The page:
A Longer Shorty’s Stop-in
by The Editor
Well, as promised last week, we have thrown ourselves into our work with journalistic and epicurean vigour (plus, it was Good Friday and options for lunch were few and far between). Off then to Shorty’s to trawl the menu for at least one seafood option…
Our timing was perfect – we managed to score ourselves a seat on the verandah overlooking Garema Place. The sun bore down on us in classic Canberra style – on a truly delightful autumn day the scene was set for a fine lunch.
First things first – to settle in with a tipple – and we decided to indulge in a bottle of the Spinning Top Otago Pinot Gris ($36.00) – the slight fullness of flavour bridging the gap as we decided what food to eat. At Shorty’s, all orders are taken at the bar, while meals are delivered to your table (no buzzers – yay!).
The Duck Wings ($13.00) along with the Soft Shelled Crab ($15.00) landed on the table to eager eyes. Firstly, to the duck, that glistened in the sun thanks to its sticky glaze. Chewing the meat off the bones revealed the glaze to be slightly sweet with a dash of cumin adding a counterpoint. The meat on the ribs was in itself rather earthy – the coriander garnish serving to lift all the flavours and provide a dance across the entire palate – very nicely done indeed. Sticky fingers meant commitment to the dish – finishing off all the pieces before reaching for a serviette in preparation for the next tasting.
The soft-shelled crab is an entirely different experience. Served on a plate with kewpie mayonnaise, wasabi and some pickled ginger, the Asian influence only hinted at throughout the menu really comes in to full realisation. It’s a very playful – though simple – take on a familiar dish. Our entire party found great joy in its surprising simplicity.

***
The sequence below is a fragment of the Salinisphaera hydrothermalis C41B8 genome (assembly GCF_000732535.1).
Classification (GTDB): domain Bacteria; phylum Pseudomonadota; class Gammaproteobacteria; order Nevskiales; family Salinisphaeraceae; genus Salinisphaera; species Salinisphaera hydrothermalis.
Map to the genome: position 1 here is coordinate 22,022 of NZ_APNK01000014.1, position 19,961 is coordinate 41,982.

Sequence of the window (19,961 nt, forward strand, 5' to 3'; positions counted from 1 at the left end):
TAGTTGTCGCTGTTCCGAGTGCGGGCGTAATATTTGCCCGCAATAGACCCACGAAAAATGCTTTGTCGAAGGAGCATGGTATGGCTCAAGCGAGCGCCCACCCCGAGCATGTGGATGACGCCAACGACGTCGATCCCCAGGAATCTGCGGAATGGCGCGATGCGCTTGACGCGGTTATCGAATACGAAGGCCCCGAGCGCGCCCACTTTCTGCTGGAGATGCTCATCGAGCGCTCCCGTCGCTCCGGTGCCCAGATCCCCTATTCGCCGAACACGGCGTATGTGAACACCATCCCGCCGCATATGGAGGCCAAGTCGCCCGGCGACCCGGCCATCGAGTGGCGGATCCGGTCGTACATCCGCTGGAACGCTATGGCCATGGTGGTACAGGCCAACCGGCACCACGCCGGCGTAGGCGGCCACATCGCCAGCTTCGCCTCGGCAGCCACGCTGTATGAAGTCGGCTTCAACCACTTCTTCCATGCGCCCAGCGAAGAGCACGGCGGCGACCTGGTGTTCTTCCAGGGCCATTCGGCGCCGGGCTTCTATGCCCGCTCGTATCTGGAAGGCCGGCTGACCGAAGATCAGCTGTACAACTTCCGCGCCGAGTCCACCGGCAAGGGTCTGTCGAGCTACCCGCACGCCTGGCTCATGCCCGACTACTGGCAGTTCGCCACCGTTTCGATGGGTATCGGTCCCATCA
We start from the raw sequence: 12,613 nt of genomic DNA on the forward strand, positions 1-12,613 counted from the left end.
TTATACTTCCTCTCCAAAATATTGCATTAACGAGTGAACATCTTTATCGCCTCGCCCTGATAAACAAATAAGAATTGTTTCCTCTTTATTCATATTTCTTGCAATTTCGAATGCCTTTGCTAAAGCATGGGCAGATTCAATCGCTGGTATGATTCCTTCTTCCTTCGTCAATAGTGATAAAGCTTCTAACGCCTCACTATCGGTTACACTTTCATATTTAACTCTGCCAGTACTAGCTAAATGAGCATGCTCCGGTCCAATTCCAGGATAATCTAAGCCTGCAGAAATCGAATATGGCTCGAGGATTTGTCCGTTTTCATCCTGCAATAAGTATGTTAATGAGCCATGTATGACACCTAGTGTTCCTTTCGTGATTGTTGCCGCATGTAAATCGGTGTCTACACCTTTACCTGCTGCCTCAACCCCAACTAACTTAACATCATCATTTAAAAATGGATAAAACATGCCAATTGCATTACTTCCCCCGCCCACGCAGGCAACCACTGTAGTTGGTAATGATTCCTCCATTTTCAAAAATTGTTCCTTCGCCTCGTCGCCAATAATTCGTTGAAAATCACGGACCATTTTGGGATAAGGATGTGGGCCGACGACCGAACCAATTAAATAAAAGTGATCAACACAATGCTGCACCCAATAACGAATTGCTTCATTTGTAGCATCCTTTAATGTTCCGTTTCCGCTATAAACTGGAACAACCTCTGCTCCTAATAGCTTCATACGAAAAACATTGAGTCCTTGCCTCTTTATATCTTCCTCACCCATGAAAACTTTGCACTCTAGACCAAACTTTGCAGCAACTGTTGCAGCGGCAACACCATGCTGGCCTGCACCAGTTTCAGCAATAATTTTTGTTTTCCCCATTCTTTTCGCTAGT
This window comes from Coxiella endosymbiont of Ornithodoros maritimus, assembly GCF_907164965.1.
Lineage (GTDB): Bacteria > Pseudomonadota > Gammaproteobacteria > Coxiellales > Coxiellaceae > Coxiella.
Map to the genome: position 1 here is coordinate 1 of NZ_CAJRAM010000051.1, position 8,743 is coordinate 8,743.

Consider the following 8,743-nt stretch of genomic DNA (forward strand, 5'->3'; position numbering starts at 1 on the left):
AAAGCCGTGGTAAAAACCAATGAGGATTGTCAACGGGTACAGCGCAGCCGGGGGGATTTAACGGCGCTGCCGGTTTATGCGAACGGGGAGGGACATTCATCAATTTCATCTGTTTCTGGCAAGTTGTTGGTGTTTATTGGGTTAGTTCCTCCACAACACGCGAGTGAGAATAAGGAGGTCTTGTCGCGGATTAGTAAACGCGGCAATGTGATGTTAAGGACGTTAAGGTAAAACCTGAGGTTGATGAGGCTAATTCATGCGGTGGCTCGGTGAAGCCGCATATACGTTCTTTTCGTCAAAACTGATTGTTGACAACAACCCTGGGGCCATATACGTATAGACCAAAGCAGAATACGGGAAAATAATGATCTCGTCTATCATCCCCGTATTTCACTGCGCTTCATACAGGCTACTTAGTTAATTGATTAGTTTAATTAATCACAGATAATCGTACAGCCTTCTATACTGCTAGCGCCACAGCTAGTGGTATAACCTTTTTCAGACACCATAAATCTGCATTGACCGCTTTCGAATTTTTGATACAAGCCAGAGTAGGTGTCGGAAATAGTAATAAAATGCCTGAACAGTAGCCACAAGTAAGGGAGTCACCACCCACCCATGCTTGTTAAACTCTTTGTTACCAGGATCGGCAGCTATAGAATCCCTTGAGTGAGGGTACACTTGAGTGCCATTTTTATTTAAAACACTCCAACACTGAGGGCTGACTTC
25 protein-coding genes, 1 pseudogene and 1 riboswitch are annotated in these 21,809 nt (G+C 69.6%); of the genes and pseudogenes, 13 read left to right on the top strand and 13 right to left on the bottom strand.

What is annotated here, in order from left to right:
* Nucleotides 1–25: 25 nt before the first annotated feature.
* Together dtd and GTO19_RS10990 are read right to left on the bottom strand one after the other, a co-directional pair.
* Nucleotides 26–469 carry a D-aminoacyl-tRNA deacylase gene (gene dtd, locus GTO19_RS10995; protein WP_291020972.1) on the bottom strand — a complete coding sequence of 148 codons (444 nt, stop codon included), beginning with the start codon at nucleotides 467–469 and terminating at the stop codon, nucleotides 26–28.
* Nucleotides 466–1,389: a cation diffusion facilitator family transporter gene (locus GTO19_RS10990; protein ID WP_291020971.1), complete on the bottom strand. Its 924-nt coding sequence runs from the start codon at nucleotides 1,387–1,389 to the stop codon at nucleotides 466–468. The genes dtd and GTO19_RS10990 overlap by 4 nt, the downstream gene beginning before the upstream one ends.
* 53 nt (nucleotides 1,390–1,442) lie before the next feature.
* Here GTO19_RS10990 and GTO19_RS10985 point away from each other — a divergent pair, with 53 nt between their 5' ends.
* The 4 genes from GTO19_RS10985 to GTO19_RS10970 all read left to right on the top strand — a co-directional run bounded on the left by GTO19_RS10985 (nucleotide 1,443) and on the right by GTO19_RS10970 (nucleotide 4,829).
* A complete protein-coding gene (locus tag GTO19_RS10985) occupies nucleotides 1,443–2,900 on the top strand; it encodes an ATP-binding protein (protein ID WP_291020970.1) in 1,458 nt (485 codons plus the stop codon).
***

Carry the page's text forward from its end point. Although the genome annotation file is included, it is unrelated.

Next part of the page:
Our mains constituted of the Beef Burger, the Marinated Chicken Burger and the curious Pig’s Face Sanga (all $17.00). When inquiring at the bar as to what the latter may be, the answer was simply, “Oh, my God – you definitely want it.” Good enough for us, but perhaps may have perturbed the aforementioned deity who apparently deems soft-shelled crab may be the limit on Good Friday.
As it turns out, the ‘Sanga’ is roughly as it sounds, consisting of a crumbed pig’s cheek in a bun. Carrot, cabbage, various leafy greens and sliced red chilli pack out the roll, provided a crunchy mouthful of gentle heat. The pigs cheek was almost hidden among the various sensations – however revealed itself as a moist and flavoursome morsel whenever a bite struck this porcine gold.
The Beef burger and the Marinated Chicken Burger were both winners – respective diners complimenting the succulent meat. Interestingly, the rolls were not as readily endorsed, perhaps slightly too sweet. Again, this hints at a nod to South East Asian post-colonial baking – however may be a bridge to far for a European palate. Commenter ‘veritas’ noted in our previous story there may be a move to a less sugary roll. Still, a slight issue among a string of wins throughout our selection and certainly we all felt satisfied for the princely sum of around $25.00 per head for food.
To finish, we decided to try one of the ‘packaged cocktails on offer. Tempted by the Ginger Mojito ($15.00), we placed an order at the bar, only to be provided with another number to take back to our table and wait. A few minutes later, the drink landed and the number was whisked away. We sat in silence with bemused smiles looking at what was in front of us.
Certainly the drink was well branded, and though perhaps composed with a pre-mix of sorts, looked freshly made. The drink contained all the essential elements – ice, mint, liquor, but had a plastic seal across the top that had been applied moments prior to being delivered to our table. To us, it signalled yet another nod to Asian culture: the bubble tea.
We jammed the oversized and pointy straw through the plastic and drank from the contents. After a lot of meat and carbs, the balance of ginger and mint freshened our palates. We can see a lot of fun being had sampling the menu over a few hours among a few friends.
Shorty’s has planted itself on the correct side of Bunda Street. The exuberant fit-out combined with a cheeky and playful menu places it in good company with other venues along ‘Melbourne Lane’. Certainly, the prices have been kept in check, and the food options extend from light snacks to hearty meals. The offering of breakfast, lunch and dinner will push the kitchen to its limits, however Frank Condi has managed to balance these demands beautifully at Edgar’s in Ainslie – so all bodes well.
What a relief to have another high quality venue with a sense of humour where posturing is not the priority. This looks like a winner to us, and we look forward to more getting back to Shorty’s soon.